Overrated: Martin Luther

The German theologian unleashed the Reformation but ended up a fanatic anti-Semite

Daniel Johnson

Martin Luther was the first man of the modern era to create his own myth. Much of what we think we know about him may never have happened. He probably never told the Emperor Charles V at the Diet of Worms: “Here I stand. I can do no other.” He probably didn’t nail his Ninety-five Theses to the church door in Wittenberg — the quincentenary of which will be celebrated in 2017. And he almost certainly never threw an inkwell at the Devil; the stain on the wall of his room at the Wartburg that tourists are shown to this day is a fake.

What is true about Luther is that he was a theologian: even by the standards of German professors, he was extraordinarily prolific. The Weimar edition of his works was begun in 1883 and only completed in 2009, by which time it had run to 121 volumes. His unparalleled verbosity has fuelled countless biographies, several more of which have been occasioned by this anniversary. So large does he loom in historiography that he almost defies objectivity — but like so many “great men” his influence has been exaggerated.

First, Luther’s Reformation was neither necessary nor sufficient for the rise of Western civilisation. The “freedom of a Christian” he preached was certainly not political liberty — he was brutally vindictive towards the peasants who took him literally — nor did it have much to do with religious toleration. There was no contradiction in Luther’s mind between Reformation and authority; indeed Protestant Germany remained a bastion of absolutism for the next three centuries. Christendom, already divided between the Catholic West and the Orthodox East, was severely weakened in its existential struggle with the Ottoman Empire by the schism provoked by Luther.

That schism rendered impossible the more moderate reform programme of humanist scholars such as Erasmus and More. Nor did Luther care much about science or the arts (except music): it was the Renaissance, not the Reformation, that inaugurated modernity. Luther’s most creative (as opposed to polemical) contribution to European culture, his German translation of the Bible, would justify his place in history — but if he had not defied the pope and emperor he might have gained their support for the vernacular Bible.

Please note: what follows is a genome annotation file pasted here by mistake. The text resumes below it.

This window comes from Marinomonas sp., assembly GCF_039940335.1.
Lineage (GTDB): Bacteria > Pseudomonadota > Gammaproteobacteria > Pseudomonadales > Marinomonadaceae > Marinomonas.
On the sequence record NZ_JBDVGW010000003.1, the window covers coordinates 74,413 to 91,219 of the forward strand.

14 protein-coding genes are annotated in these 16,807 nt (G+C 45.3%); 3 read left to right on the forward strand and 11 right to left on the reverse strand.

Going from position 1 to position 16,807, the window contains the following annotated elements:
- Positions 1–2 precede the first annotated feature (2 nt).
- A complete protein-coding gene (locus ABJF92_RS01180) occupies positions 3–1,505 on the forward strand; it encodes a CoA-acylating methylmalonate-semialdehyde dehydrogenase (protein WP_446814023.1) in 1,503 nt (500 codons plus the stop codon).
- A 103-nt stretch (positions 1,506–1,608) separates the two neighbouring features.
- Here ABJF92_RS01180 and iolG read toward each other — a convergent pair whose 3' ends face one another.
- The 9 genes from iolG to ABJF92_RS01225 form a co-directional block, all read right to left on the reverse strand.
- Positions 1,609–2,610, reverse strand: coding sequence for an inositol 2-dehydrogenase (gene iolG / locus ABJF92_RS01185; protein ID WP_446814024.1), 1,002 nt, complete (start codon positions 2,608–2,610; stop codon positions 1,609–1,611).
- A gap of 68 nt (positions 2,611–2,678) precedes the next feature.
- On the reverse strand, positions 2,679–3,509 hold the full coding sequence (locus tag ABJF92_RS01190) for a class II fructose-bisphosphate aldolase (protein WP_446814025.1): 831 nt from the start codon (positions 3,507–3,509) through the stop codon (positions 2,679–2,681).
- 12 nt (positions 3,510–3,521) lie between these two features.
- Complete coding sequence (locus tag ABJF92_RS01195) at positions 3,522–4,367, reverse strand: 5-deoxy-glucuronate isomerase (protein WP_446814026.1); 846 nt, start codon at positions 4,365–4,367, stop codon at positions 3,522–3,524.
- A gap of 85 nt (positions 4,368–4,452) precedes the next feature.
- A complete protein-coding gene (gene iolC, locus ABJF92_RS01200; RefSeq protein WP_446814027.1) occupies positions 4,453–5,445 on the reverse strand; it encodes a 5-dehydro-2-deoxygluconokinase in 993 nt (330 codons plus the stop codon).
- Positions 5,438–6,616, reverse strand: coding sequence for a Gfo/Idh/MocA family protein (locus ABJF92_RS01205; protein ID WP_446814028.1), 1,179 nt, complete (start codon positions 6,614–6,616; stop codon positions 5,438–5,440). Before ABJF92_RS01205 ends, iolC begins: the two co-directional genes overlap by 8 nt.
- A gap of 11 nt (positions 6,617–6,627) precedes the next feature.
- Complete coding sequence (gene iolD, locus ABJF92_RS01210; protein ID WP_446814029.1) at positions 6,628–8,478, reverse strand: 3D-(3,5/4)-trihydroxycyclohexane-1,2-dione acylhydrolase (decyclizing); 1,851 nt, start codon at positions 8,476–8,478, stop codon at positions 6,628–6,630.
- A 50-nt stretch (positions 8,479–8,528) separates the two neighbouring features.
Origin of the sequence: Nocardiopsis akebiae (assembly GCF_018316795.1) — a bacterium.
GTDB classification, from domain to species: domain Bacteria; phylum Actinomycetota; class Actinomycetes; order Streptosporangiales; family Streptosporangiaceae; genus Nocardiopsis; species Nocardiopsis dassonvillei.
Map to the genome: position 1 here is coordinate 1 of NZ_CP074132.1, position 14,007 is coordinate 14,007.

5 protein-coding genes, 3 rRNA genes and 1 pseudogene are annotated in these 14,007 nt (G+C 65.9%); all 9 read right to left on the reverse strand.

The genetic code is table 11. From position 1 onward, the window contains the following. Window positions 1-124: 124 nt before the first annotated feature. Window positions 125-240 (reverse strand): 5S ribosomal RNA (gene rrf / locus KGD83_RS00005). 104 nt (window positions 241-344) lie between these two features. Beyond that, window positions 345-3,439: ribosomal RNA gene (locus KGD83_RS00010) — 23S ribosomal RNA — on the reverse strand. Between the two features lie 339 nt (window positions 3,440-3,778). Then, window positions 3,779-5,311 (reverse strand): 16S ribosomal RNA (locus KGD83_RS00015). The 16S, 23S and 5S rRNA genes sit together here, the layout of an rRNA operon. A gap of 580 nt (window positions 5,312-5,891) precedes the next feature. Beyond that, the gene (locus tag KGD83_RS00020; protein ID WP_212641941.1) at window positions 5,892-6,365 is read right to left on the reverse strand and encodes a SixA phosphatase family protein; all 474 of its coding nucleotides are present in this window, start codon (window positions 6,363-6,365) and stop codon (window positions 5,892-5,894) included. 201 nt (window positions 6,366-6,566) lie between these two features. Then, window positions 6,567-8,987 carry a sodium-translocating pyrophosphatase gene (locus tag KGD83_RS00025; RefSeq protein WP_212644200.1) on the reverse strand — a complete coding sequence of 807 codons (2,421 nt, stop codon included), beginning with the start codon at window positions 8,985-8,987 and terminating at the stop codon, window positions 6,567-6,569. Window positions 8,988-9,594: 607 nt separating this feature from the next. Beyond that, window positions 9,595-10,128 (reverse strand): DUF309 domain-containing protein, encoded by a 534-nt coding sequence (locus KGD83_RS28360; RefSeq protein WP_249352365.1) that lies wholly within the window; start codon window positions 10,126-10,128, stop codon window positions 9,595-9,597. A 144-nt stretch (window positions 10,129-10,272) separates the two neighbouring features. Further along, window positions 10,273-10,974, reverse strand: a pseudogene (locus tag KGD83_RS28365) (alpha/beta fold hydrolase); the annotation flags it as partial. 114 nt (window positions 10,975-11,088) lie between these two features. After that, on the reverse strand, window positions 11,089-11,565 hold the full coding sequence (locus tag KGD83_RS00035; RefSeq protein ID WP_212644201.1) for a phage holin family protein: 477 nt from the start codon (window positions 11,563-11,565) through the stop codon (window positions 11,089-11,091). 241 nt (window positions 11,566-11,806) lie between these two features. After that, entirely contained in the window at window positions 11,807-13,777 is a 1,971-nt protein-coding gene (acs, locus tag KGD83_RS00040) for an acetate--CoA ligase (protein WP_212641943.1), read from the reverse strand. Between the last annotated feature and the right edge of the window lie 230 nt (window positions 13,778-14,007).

Second, Luther’s Reformation was not a prerequisite for the rise of capitalism in Europe. That process was already well under way and the wars of religion of the 16th and 17th centuries only delayed it. The economic ideas that Max Weber attributed to the Reformation were more highly developed in the Catholic school of Salamanca.

Third, the idea of the nation state long precedes 1648 but was not the product of Protestantism. At the medieval universities, students of similar ethnic and linguistic backgrounds defined themselves by their “nation”, or birthplace. The humanists discovered the historical and literary origins of these emergent nations, natural law provided a justification for their sovereignty, and Machiavelli offered a rationale for nation states to pursue their interests. None of this had much to do with the Reformation, which at most accelerated this nation-building.

If Luther was not responsible for Western civilisation, capitalism or the nation state, what does he deserve credit for? He was, after all, a professor of theology. But how original were his religious ideas? His most important doctrine ­— sola fide, justification by faith alone — is a strict interpretation of the Pauline epistles; the rest of his theology amounts to variations on themes by earlier thinkers, from St Augustine to Wycliffe, Hus and the anonymous Theologia Germanica. Sola scriptura, the supremacy of scripture over tradition and other sources of authority, depended on the Greek scholarship of Erasmus and other humanists, made accessible by the advent of printing. The sale of indulgences that infuriated Luther also exercised others. The Reformation was launched less by his eclectic synthesis of disparate ideas than by his flair for self-publicity.

History has generally been kind to Luther, but since 1945 one aspect of his thought has received more critical attention: his anti-Semitism. The Jews and their Lies (1543), the most notorious of a number of tracts he wrote against Jewish scholars who disputed his interpretations of the Hebrew Bible, includes vile accusations that had a wide and fatal resonance, not only in the Europe of the 16th but even in that of the 20th century. “Wherever they have their synagogues, nothing is found but a den of devils,” he wrote, urging the burning of synagogues and the expulsion of Jews from Europe, back to Jerusalem. Though he stopped short of advocating extermination, he knew the incendiary effect of his obscene propaganda.

Luther’s legacy is thus at best a mixed blessing. A considerable part of Western civilisation at its most sublime is infused with the Protestant spirit, from Rembrandt to Bach and beyond. But Luther himself was made of coarser stuff than these Lutherans. Basking in their reflected glory, he enjoys a reputation that ought to arouse our suspicion, living as we do in the shadow of Islamist fundamentalism. The fiery friar of Wittenberg ended as a bigoted fanatic.

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